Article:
- Open Access
The effects of estrogen, its antagonist ICI 182, 780, and interferon-tau on the expression of estrogen receptors and integrin alphaV beta 3 on cycle day 16 in bovine endometrium
© Kimmins et al; licensee BioMed Central Ltd. 2003
- Received: 5 February 2003
- Accepted: 24 April 2003
- Published: 24 April 2003
We have shown previously that downregulation of intercaruncular stromal integrin αvβ3 in bovine endometrium on day 16 of the estrous cycle coincided with the antibody recognition of estrogen receptors (ER) in the luminal epithelium. In pregnancy, these changes were not observed. Our hypothesis was that on day 16 of the estrous cycle, estrogen from the dominant follicle causes a reduction in integrin αvβ3 and affects ERα in the luminal epithelium. The pregnancy recognition protein, interferon-τ (IFN-τ), may prevent downregulation of integrin αvβ3 and suppress ERα expression in the luminal epithelium. On days 14 to 16, heifers received uterine infusions of the anti-estrogen ICI 182, 780, estradiol 17β, IFN-τ or the saline control. On day 16, reproductive tracts were collected for analysis of integrin αvβ3 and ERα. Estrogen receptor α immunoreactivity was largely restricted to the luminal epithelium in control animals. Using anti-ERα recognizing the amino terminus, estrogen-treated animals showed reactivity in the stroma, shallow and deep glands and myometrium as is typical of estrus, whereas ICI 182, 870 treated heifers showed little or no reactivity. In contrast, carboxyl terminus-directed antibodies showed a widespread distribution of ERα with reactivity detected in the uterine epithelium, stroma and myometrium of both estrogen and ICI 182, 780 treated animals. Heifers treated with IFN-τ had low ERα reactivity overall. Control and IFN-τ treated heifers had lower intercaruncular stromal expression of integrin αvβ3 in comparison to estrogen and ICI 182, 780 treatments. Overall, the results suggest that on day 16 of the estrous cycle, estrogen effects on integrin αvβ3 are indirect and do not directly involve ERα in the luminal epithelium. During pregnancy, interferon-tau may block ERα in the luminal epithelium but likely does not rescue integrin αvβ3 expression.
- Hormone Antagonists
- Cell Adhesion Molecules
- Steroid Receptors
Day 16 of the bovine estrous cycle is critical as it is the last day for embryo transfer and marks the generation of the luteolytic signal in the absence of a viable conceptus [1, 2]. We have identified two potential molecular markers of the day 16 uterine environment: the adhesion and signalling molecule, integrin αvβ3 and the estrogen receptor (ER) [3, 4]. Integrins are transmembrane heterodimers that facilitate cell-cell and cell-extracellular matrix attachment. In doing so, integrins influence differentiation states of the cells on which they are expressed and adjacent cells through bi-directional signalling to and from the cell and its environment . In many species including cattle, integrin αvβ3 is present at the fetomaternal interface during embryo attachment and implantation [6–10].
In comparison to other domestic animals [7, 9], preferential expression of integrin αvβ3 in intercaruncular stromal endometrium is unique to cattle . There is little expression in luminal epithelium and the stroma of the caruncles, the endometrial sites where the maternal component of the placenta will develop. Its expression is strongest in the periluminal stroma in cells in contact with the basal lamina of luminal epithelium. Downregulation of integrin αvβ3 in subepithelial stroma occurs on day 16 of the estrous cycle, but not pregnancy [3, 10]. This downregulation coincides with a transient change in the ER in the luminal epithelium and the onset of luteolysis . In support of a role for estrogens in regulating integrin αvβ3 expression in cyclic endometrium, downregulation of the rate limiting integrin subunit β3 expression by estrogen is reported in cultured endometrial cells [11–13].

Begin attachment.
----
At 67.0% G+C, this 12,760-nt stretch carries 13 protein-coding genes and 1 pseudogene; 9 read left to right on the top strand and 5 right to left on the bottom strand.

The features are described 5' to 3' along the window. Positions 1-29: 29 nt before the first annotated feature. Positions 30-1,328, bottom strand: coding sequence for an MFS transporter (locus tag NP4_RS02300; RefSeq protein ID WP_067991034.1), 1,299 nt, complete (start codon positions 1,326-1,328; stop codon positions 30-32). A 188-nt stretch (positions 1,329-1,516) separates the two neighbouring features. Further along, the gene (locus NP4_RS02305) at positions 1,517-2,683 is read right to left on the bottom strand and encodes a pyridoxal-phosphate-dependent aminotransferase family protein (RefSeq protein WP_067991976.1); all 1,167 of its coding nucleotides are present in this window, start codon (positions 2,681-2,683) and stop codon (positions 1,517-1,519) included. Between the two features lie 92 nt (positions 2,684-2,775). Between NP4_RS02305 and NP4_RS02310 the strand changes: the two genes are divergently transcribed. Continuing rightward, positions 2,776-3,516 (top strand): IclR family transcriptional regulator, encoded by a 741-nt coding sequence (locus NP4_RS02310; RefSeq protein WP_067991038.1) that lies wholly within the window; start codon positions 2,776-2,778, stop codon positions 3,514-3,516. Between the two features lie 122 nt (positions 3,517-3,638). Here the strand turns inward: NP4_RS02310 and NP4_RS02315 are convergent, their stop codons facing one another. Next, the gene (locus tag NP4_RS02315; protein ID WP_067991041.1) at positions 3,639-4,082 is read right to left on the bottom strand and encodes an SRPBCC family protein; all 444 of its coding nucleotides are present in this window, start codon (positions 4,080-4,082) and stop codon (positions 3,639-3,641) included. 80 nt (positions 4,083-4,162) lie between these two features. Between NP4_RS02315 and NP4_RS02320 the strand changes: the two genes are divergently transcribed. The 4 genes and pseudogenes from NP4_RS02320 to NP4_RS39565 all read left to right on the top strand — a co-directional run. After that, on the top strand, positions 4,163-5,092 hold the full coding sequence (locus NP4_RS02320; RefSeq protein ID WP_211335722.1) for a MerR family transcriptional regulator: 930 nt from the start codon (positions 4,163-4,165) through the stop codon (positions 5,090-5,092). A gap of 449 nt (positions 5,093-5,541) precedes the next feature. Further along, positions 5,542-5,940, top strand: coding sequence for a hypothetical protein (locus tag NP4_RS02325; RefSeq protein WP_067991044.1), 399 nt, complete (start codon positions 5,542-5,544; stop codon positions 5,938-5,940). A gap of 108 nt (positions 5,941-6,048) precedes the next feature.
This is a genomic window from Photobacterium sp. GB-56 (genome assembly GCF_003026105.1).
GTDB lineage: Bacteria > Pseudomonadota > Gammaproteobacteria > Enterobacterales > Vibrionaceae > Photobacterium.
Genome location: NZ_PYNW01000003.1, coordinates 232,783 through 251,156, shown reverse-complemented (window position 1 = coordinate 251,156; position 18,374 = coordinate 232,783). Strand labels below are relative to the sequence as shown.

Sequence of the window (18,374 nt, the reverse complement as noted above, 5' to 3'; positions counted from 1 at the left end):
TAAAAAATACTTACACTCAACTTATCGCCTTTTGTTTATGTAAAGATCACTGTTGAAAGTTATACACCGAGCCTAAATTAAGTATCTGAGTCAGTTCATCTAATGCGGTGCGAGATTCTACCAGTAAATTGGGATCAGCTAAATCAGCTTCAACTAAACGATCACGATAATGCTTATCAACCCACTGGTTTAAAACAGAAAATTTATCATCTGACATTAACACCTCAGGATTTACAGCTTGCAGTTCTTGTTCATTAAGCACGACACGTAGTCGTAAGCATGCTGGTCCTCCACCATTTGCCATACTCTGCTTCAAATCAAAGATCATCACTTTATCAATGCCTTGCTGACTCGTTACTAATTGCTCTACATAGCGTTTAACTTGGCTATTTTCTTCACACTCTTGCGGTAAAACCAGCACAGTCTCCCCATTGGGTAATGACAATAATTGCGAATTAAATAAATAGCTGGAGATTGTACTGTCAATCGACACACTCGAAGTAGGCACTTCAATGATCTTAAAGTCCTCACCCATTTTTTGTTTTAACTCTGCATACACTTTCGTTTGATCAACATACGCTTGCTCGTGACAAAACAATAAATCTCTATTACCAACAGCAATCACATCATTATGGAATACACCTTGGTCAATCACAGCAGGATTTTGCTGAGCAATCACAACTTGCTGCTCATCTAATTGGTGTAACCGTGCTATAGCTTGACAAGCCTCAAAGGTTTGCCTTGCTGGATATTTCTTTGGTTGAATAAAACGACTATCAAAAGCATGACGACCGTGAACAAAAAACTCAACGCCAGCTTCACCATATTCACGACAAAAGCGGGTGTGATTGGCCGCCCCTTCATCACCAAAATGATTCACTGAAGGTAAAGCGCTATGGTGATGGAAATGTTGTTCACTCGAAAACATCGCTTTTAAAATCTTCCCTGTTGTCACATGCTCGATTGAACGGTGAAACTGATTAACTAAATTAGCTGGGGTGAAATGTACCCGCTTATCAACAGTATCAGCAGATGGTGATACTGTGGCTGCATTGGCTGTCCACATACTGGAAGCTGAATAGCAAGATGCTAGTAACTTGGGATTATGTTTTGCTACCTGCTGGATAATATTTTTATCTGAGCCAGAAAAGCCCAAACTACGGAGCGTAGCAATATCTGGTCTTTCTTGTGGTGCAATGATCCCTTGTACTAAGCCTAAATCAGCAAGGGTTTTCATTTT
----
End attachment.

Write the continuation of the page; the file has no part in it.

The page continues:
The proposed sequence of hormonal and molecular events leading to luteolysis involves positive feedback between the endometrium and ovary [2, 14]. The role of estrogens and their receptors in initiation of luteolysis is not yet clear, but exogenous estrogen stimulates luteal regression [15, 16]. Studies in sheep suggest that upregulated ER and oxytocin receptor expression in the luminal epithelium are essential for initiation of luteolysis [17, 18]. During ovine pregnancy, conceptus secreted interferon tau (IFN-τ) is thought to block upregulation of ERα and oxytocin receptor expression in the luminal epithelium, which in turn suppresses luteolysis [18, 19]. In cattle, the effects of IFN-τ on ERα in the luminal epithelium at maternal recognition of pregnancy are unknown. There are reported differences in the uterine location and timing of ERα expression between sheep and cows, and among research groups [4, 17, 20]. There are no reports of ERβ localization in mature bovine endometrium, although our preliminary unpublished observations using anti-human ERβ indicate that it is present in association with blood vessel walls but is not detectable in other endometrial cells. Using an antibody that localized ERα (clone ID5), Robinson et al.  detected ERα protein in the bovine uterine luminal epithelium at levels ranging from low to undetectable throughout the estrous cycle and pregnancy. Using a different ERα antibody (clone AER314) we detected strong staining for ERα in the uterine luminal epithelium only on day 16 of the estrous cycle and not in endometrium from pregnant cows . The antibodies used in these bovine studies recognise different domains of the ERα, which have been shown previously to affect immunohistochemical reactivity in the luminal epithelium .